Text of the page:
Department of Landscape Architecture
Architecture Building

Flood, Thompson named DCP International Educator of the Year

November 22, 2010
Ian Flood, associate professor of building construction, and Kevin Thompson, assistant professor of landscape architecture, both were recently named DCP International Educator of the Year for 2010, an honor that recognizes outstanding international endeavors by faculty and staff.

Both Flood and Thompson have gone above and beyond the normal call of duty in their efforts to bring a global perspective onto campus by successfully integrating teaching, research and service learning initiatives.

“So many of our faculty are deserving of this award.”

Flood, who received the award for Senior Faculty, initiated and helped establish a student exchange program between the National University of Singapore and the M.E. Rinker, Sr. School of Building Construction. The program started this semester and currently has four students from Singapore studying at UF and one student from UF scheduled to study in Singapore in the spring. Flood has taught and developed eight courses within the Rinker School over the last five years, many of which contained international components; the most relevant is a graduate course in International Business Management. Additionally, Flood has taken on senior officer and organizational positions with the American Society of Civil Engineers and has worked closely with the European Group for Intelligent Computing in Engineering, and the Computational Mechanics Group from Strathelyde University, Scotland.

Flood said he is deeply honored to have been selected for this award and believes strongly in what it promotes.

“International education is a critical component of our programs and activities, enriching the educational experience of our students, nurturing diversity in their thinking and helping build bridges between different cultures,” Flood said. “The University of Florida and, in particular, our college have been very proactive in furthering this cause. So many of our faculty are deserving of this award through their dedication to internationalizing our curricula – this is what makes receipt of the award such an honor.”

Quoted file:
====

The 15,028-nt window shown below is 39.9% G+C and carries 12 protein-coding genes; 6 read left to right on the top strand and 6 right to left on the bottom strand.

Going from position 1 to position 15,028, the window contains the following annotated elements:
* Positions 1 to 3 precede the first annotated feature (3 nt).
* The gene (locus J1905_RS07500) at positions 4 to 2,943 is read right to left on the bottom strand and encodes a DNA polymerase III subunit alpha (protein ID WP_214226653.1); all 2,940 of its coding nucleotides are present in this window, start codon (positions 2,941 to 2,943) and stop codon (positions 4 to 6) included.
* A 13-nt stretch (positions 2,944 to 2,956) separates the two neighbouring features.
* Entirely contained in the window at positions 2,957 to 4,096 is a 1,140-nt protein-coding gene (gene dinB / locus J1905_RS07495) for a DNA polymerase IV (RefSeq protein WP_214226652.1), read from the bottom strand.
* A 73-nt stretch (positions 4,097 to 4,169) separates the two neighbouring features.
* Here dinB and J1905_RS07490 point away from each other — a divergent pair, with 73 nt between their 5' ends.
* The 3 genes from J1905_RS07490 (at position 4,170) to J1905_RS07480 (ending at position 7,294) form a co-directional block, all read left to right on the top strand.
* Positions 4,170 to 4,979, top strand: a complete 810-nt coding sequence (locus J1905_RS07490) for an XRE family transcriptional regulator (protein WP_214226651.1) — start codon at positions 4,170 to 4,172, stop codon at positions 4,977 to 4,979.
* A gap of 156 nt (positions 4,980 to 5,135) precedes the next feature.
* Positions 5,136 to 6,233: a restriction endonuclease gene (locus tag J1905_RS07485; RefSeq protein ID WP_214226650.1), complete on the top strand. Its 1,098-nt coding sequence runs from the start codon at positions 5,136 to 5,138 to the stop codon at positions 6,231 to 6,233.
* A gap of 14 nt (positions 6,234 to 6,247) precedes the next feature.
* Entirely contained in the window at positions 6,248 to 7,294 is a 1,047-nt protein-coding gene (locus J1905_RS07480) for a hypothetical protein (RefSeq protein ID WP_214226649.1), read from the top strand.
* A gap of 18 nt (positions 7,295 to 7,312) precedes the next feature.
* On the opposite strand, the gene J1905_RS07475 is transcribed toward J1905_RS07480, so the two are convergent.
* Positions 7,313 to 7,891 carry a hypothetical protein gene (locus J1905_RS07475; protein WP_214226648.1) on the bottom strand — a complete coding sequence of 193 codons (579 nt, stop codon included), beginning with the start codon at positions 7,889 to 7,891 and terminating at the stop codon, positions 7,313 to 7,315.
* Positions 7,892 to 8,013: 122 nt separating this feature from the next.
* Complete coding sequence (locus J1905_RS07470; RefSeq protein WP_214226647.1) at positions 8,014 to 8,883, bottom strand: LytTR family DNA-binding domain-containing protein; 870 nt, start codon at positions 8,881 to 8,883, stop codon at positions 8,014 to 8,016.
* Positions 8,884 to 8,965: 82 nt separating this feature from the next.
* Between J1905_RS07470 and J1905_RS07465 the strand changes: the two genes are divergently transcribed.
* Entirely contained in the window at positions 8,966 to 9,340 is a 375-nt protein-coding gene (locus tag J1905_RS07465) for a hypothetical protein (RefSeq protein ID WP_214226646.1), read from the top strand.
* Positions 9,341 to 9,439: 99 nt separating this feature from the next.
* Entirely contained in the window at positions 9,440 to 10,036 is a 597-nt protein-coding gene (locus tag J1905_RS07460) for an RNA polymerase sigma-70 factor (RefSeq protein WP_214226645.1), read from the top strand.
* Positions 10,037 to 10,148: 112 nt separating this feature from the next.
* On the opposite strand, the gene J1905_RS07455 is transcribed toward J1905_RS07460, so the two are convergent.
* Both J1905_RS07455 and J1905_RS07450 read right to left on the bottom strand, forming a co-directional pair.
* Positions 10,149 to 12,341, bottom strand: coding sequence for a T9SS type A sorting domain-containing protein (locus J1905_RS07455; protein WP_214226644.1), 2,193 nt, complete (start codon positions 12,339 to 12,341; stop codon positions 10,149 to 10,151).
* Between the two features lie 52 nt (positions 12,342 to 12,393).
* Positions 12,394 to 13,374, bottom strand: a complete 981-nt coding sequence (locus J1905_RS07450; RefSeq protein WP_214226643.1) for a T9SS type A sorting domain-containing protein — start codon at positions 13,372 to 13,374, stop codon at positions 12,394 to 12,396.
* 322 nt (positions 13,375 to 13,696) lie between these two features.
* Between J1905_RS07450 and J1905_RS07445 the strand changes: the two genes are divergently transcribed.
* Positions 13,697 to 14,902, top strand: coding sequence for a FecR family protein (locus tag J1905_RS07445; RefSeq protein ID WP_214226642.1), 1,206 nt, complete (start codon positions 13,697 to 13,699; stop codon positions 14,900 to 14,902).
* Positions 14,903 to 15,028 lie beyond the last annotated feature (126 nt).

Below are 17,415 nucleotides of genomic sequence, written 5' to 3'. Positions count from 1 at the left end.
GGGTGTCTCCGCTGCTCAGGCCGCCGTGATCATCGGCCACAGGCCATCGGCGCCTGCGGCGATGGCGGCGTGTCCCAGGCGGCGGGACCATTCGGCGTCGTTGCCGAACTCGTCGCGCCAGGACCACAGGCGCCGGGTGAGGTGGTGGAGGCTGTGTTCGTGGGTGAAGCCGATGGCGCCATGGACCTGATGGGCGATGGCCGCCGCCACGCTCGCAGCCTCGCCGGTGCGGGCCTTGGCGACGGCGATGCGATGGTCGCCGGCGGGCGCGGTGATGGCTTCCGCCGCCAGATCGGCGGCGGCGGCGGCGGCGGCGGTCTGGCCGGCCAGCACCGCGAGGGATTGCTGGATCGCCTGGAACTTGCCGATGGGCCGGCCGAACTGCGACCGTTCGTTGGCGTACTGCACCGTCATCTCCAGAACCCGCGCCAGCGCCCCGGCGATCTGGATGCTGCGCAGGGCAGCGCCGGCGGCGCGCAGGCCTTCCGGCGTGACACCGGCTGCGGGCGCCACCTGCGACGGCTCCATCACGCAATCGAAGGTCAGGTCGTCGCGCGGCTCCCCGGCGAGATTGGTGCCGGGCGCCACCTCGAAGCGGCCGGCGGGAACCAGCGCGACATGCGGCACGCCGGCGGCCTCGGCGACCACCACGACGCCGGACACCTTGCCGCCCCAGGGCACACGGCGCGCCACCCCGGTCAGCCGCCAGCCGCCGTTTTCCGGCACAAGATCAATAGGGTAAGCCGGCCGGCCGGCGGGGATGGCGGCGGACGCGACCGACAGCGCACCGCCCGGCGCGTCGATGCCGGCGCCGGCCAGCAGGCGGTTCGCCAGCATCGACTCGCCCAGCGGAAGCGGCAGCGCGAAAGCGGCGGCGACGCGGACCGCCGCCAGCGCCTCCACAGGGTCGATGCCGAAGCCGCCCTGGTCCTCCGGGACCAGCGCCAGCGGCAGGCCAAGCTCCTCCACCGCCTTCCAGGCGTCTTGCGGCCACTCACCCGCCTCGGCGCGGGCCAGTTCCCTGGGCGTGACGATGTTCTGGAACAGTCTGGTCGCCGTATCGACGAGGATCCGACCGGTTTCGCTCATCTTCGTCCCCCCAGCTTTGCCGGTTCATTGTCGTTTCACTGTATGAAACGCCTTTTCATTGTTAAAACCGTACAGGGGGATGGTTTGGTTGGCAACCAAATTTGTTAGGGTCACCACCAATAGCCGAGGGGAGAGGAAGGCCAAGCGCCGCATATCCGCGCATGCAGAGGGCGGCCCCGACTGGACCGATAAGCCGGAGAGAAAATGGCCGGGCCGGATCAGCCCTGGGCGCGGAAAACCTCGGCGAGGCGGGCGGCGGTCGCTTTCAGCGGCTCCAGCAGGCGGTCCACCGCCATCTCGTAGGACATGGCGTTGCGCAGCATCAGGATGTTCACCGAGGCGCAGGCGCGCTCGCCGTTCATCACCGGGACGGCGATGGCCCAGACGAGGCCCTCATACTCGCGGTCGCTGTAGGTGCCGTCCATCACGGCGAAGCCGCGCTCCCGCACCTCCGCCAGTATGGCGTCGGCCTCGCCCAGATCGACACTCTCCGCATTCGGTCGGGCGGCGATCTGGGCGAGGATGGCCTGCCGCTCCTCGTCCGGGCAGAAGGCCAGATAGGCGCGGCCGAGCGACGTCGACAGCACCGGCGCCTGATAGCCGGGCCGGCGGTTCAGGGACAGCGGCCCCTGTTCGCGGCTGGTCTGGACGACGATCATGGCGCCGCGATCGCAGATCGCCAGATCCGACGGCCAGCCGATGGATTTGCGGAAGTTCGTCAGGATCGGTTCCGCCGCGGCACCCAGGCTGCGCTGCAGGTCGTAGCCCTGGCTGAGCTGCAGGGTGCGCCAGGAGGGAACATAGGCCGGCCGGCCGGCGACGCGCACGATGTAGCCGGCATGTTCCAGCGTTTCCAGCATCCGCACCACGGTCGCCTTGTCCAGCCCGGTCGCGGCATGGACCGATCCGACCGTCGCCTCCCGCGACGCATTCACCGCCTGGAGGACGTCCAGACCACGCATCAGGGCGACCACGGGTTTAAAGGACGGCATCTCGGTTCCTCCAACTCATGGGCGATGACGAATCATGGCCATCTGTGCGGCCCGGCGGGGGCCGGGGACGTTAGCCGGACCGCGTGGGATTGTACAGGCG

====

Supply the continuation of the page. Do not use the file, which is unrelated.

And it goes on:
The many reasons for international education

Thompson, who received the award for Junior Faculty, serves as co-director of the Center for International Design and Planning in the School of Landscape Architecture and Planning and has also been responsible for new international learning initiatives including Landscape Field Schools (LFS), an international program that operates on a study abroad model that he developed. Called the ISLE (International Service Learning Exchange), LFS focuses on collaborative planning and design-exchange experiences between U.S. students and host-country program participants. The program has excelled in providing unique and important service at no cost to communities in need, honing innovative teaching approaches, valuable service learning opportunities to students and facilities for faculty to conduct original research and disseminate it to a national and international audience. The programs have been situated in Southeast Asia with an emphasis on Indonesia (Java and Bali specifically) but have also included experiences in Singapore, Hong Kong, Viet Nam and Japan.

According to Thompson, the personal growth and enrichment that students receive from studying internationally are invaluable.

“We get too comfortable within our own familiar contexts,” Thompson said. “International educational provides opportunities for students to challenge the preconceptions that come from cultural conditioning and professional training. It compels us to reevaluate our assumptions, our beliefs and value systems.”

However, Thompson also believes that the benefits of study abroad reach far beyond the individual.

“Organized international education programs also help prepare our students for an increasingly-mobile international workforce,” Thompson said. “Students are coming back from summer internships having worked in firms with projects in every corner of the globe. Cultural sensitivity and place-appropriate design and planning will increasingly be demanded of tomorrow’s professional workforce. We have a responsibility to prepare our students to meet these demands.”